Managing Your Cast of Characters

This one is a bit short, as there isn’t too much to say on the topic. Well, okay, there is. But saying it all would be long-winded and  better suited to a book about writing rather than a blog. Instead, I’ll just hit the highlights.

Sometimes in a story, the main character or characters come to us. Other times, we must seek them out. Whatever the process of arrival into the story, one thing I’ve learned over the years is when to take a hard look at the cast and decide when I’ve got too many running around. Continue reading…

Writing Style

Every writer has certain themes or ideas that seem to permeate their writing. For Stephen King it’s the small town thrown into whatever supernatural mystery or horror of the story. For Roger Zelazny it was using pieces of various mythologies in new ways.

For me it’s usually been conspiracy theories or off-the-wall beliefs. I’ve realized over the years that the possibility of an ancient Atlantean society having existed seems to occur in a lot of setting back-stories. The way it appears or influences things varies widely between the works, but I have noticed that it seems to be a common theme for me. Continue reading…

Character Development

Before I start, comments should now be turned on for entries. I hadn’t realized they were inactive.

I’ve been writing in one medium or another for over two decades, and each time a story idea presents itself to me, it always begins with a character or set of characters. I’ve been thinking about that process a lot over the past several days as I prepared to write this entry, and I can’t honestly recall a story where a situation presented itself and then I had to find a character for it. The ideas have always come to me with a character in tow. Continue reading…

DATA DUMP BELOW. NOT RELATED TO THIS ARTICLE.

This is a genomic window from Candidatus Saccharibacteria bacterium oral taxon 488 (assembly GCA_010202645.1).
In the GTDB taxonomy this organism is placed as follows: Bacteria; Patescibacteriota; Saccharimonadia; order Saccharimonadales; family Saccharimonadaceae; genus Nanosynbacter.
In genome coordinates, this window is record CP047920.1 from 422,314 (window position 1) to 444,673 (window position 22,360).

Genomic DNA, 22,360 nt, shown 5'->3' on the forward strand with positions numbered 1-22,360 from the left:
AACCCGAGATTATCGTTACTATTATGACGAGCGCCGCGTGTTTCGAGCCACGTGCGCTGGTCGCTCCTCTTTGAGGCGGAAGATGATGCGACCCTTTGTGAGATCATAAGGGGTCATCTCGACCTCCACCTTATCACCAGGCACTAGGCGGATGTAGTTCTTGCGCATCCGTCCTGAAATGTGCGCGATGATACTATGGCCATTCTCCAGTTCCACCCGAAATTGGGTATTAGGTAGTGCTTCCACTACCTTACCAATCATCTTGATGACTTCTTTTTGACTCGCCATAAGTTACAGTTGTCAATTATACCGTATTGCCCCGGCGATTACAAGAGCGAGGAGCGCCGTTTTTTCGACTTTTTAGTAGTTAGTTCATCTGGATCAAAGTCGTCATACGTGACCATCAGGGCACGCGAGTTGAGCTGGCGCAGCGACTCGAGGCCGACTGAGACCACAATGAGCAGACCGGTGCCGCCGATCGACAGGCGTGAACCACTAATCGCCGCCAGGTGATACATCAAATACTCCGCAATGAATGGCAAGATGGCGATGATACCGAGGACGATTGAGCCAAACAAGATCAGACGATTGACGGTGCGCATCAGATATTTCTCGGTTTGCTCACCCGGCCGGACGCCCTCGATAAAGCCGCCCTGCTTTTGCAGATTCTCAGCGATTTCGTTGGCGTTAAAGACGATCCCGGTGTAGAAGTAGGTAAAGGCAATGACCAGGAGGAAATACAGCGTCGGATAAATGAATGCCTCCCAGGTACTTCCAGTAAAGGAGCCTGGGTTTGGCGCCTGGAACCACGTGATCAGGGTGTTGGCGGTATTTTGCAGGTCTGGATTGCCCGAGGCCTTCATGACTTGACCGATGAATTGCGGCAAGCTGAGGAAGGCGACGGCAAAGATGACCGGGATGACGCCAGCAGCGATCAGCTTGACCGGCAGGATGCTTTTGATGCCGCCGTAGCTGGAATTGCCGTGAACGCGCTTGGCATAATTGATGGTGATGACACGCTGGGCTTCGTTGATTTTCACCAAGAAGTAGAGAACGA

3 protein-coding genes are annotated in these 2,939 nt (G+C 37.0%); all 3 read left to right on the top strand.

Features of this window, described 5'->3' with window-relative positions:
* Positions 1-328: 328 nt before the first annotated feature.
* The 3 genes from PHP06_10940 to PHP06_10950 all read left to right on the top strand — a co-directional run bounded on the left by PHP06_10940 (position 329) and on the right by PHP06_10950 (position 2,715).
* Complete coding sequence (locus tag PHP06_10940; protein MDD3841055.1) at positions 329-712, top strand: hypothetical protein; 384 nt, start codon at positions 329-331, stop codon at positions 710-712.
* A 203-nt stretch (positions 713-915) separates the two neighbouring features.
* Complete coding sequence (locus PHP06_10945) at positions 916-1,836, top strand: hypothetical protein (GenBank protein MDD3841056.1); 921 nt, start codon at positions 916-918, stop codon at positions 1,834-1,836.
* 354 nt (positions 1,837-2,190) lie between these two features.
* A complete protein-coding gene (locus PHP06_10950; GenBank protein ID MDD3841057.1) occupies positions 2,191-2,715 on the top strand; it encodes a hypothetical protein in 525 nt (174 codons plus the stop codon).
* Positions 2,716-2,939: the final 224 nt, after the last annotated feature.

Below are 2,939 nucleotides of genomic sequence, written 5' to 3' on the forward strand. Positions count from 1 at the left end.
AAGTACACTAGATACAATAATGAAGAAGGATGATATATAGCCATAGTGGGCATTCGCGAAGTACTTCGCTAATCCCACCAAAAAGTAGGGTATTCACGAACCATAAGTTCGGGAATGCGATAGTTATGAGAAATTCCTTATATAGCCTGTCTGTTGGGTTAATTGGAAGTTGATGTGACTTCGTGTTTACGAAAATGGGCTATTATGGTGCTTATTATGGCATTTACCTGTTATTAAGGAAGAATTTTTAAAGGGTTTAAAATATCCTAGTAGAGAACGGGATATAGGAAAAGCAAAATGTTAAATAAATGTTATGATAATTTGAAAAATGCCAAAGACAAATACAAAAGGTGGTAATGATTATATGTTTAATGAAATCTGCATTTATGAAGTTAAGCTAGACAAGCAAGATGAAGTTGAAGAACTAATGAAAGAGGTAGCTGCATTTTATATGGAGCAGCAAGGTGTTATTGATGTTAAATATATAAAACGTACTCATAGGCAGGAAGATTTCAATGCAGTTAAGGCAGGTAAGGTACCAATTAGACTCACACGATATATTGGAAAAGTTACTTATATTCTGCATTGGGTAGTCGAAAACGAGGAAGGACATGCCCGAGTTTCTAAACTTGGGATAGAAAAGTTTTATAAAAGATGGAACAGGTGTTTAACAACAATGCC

A Typical Writing Day

Most professional writers will tell you to write something everyday, and that’s very sound advice. It not only keeps the work moving forward, but keeps the writing muscles exercised. It also prevents one from missing a day, two days, or more, and then struggling to get back into the flow.

I usually stick to that advice. I’ve been writing for quite a while, though, and whether or not I actually write everyday depends on what I am working on at the time. If I am involved in a fiction piece, I plan on at least some time at the keyboard on a daily basis. For setting and character design, I tend to do a 5-day work week, instead. I’ll take Saturday and Sunday off. Continue reading…